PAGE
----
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Survey finds Swiss bankers top stress league

A banker's lot - well paid but often stressed and depressed Keystone

Bankers top the salary scales in Switzerland, but their fat pay packets come at a price, according to a survey.

This content was published on October 20, 2004 - 18:41

One-third of Swiss bank employees say they feel stressed, while one quarter are on tranquillisers or antidepressants. Just 16 per cent say they are satisfied with their jobs.

The study, by the University of Lausanne, found that stress levels were much higher in the banking sector than in other industries.

“One-third of banking employees reported a very high and continuous level of stress during the past years, compared with 20 per cent in other economic sectors,” said Gianfranco Domenighetti, the visiting professor at Lausanne University who led the study.

The research - which Domenighetti says is the first of its kind - compared 428 banking employees in the southern canton of Ticino with 859 employees across other sectors of the economy.

It revealed that only 16 per cent of bank employees were satisfied with their jobs, compared with 42 per cent of workers in other sectors.

Nearly three-quarters said that on-the-job pressure was getting worse – almost 25 per cent more than in other sectors.

Job insecurity

Domenighetti, who is also head of public health in canton Ticino, said that job insecurity was one of the main factors behind the high stress levels in the banking sector.

In the survey, 40 per cent of bank employees admitted to being very worried about losing their jobs, compared with 26 per cent in other sectors. Among those bank employees whose company was undergoing downsizing, the figure was 54 per cent.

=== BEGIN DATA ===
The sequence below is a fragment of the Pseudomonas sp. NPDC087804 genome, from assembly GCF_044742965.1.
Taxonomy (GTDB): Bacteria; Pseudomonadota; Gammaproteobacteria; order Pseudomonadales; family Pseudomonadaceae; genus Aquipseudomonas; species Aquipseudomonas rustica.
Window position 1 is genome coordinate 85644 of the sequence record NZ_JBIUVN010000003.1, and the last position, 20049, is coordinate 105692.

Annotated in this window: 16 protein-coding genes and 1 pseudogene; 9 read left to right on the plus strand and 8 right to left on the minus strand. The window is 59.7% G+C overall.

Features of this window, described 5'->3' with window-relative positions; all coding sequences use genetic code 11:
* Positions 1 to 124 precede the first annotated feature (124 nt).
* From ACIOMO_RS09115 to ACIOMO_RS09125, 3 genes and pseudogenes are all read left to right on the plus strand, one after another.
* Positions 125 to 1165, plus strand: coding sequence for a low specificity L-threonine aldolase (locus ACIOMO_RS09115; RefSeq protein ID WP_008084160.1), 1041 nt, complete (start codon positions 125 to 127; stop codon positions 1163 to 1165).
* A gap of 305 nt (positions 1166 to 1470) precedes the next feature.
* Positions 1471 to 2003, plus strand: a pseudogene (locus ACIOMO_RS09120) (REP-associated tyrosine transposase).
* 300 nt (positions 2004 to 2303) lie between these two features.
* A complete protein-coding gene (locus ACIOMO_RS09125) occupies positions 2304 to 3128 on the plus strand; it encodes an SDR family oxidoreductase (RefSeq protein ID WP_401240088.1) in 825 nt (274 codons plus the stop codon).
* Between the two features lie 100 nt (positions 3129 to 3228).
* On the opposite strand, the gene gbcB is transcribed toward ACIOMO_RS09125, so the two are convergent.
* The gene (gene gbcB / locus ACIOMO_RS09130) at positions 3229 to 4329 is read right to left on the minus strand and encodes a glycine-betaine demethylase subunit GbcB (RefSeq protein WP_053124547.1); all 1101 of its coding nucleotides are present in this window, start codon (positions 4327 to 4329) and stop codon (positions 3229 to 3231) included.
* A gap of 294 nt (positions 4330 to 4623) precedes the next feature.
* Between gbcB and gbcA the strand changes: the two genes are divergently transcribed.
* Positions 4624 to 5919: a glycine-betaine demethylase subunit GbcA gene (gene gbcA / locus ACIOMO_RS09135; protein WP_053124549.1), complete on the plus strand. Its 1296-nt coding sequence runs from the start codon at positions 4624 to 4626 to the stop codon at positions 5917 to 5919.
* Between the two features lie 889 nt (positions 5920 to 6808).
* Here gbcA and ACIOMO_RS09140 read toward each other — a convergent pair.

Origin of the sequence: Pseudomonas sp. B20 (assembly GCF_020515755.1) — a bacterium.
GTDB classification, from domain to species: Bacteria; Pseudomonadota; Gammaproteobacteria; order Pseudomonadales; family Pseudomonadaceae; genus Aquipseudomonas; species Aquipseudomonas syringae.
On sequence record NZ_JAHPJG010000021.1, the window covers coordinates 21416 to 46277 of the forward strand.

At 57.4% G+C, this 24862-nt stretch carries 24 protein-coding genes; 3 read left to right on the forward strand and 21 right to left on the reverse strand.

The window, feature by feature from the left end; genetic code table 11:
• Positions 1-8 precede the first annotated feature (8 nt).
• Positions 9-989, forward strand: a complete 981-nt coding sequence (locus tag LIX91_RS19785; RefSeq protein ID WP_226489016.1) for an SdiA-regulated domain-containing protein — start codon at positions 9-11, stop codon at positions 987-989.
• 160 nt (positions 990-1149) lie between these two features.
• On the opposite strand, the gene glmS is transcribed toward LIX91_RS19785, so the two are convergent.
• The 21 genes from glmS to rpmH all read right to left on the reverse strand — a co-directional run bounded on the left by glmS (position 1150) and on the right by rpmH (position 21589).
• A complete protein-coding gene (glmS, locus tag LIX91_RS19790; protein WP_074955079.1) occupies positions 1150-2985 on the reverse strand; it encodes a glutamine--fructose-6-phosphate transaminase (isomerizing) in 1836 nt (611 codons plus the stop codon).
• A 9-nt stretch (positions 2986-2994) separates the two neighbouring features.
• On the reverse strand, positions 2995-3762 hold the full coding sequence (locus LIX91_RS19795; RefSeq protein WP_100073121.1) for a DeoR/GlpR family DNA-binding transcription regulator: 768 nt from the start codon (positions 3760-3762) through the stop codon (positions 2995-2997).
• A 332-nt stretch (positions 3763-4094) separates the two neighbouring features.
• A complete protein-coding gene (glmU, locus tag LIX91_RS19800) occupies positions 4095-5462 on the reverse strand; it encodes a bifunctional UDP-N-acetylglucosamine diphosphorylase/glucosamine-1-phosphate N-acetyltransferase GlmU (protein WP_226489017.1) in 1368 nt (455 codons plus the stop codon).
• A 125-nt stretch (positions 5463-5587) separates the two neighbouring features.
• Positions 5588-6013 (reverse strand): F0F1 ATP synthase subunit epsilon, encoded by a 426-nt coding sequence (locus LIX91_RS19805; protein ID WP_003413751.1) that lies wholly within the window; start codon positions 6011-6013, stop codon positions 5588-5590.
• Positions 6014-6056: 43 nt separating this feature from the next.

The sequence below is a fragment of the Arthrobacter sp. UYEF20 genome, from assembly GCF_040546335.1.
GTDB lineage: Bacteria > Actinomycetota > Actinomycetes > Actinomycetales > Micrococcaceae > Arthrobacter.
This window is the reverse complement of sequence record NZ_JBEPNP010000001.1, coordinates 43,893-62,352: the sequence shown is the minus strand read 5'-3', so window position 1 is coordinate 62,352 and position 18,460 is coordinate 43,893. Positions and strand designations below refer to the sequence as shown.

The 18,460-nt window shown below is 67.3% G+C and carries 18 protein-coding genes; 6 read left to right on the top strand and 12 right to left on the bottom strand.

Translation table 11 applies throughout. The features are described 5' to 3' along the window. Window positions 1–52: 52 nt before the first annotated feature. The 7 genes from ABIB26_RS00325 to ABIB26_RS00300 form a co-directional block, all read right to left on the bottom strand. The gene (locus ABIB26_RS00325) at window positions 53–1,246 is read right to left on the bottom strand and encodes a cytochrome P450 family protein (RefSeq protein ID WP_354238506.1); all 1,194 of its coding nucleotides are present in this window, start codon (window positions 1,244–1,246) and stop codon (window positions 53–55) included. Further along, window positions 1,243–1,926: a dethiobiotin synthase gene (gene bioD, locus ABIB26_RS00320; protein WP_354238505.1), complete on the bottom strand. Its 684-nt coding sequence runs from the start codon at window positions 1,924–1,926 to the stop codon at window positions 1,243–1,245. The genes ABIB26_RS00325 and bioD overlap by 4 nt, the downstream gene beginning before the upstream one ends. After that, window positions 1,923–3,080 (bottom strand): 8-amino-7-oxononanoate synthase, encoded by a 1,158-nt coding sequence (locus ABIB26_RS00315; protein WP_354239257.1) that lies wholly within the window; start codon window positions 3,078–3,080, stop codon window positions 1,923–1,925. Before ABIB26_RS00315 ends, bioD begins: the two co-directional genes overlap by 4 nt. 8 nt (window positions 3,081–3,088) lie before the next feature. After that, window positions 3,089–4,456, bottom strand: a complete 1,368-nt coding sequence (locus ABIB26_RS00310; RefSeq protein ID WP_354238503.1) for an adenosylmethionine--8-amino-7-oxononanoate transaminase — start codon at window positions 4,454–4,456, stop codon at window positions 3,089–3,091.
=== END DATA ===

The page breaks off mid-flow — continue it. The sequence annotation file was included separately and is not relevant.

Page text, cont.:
Over the past few years, Switzerland’s banking sector has been going through an upheaval, with poor financial results and job losses.

According to a study by the University of St Gallen cited by Domenighetti, the banking sector is set to lose a third of its employees in the next three years owing to downsizing and outsourcing.

Domenighetti said other stress factors included pressure to achieve financial objectives and a tense working atmosphere.

Only half of respondents said they could count on the support of their direct superior – compared to 72 per cent in other sectors.

“More serious is that only half say they can count on the support of their colleagues whereas in the other sector the amount is 76 per cent,” said Domenighetti, adding that the incidence of harassment was also three times higher in the banking sector than in other industries.

Depression

The survey found that 23 per cent of bankers claimed to be suffering from depression. This compared with about 11 per cent in the other sectors.

Swiss bank employees seek medical advice more often, and one in four takes tranquillisers or anti-depressants compared with one in ten in the control group.

But half of them don’t follow the doctor’s orders out of fear of losing their jobs owing to absenteeism or a perception of weakness, the survey found.

The report’s authors called on the authorities concerned to ensure that work did not become a cause of “malaise and marginalisation”.

The survey follows a wave of concern about working conditions in Swiss banks, after a Zurich bank employee killed two of his superiors before taking his own life last July.

The investigating judge said that the employee “had not been entirely satisfied with his work and there were certain tensions”.

swissinfo

Key facts

According to the survey of bank employees –

25% are on tranquillisers or antidepressants.
16% are satisfied with their job.
40% are very worried about losing their job.
46.5% suffer mental strain at work.

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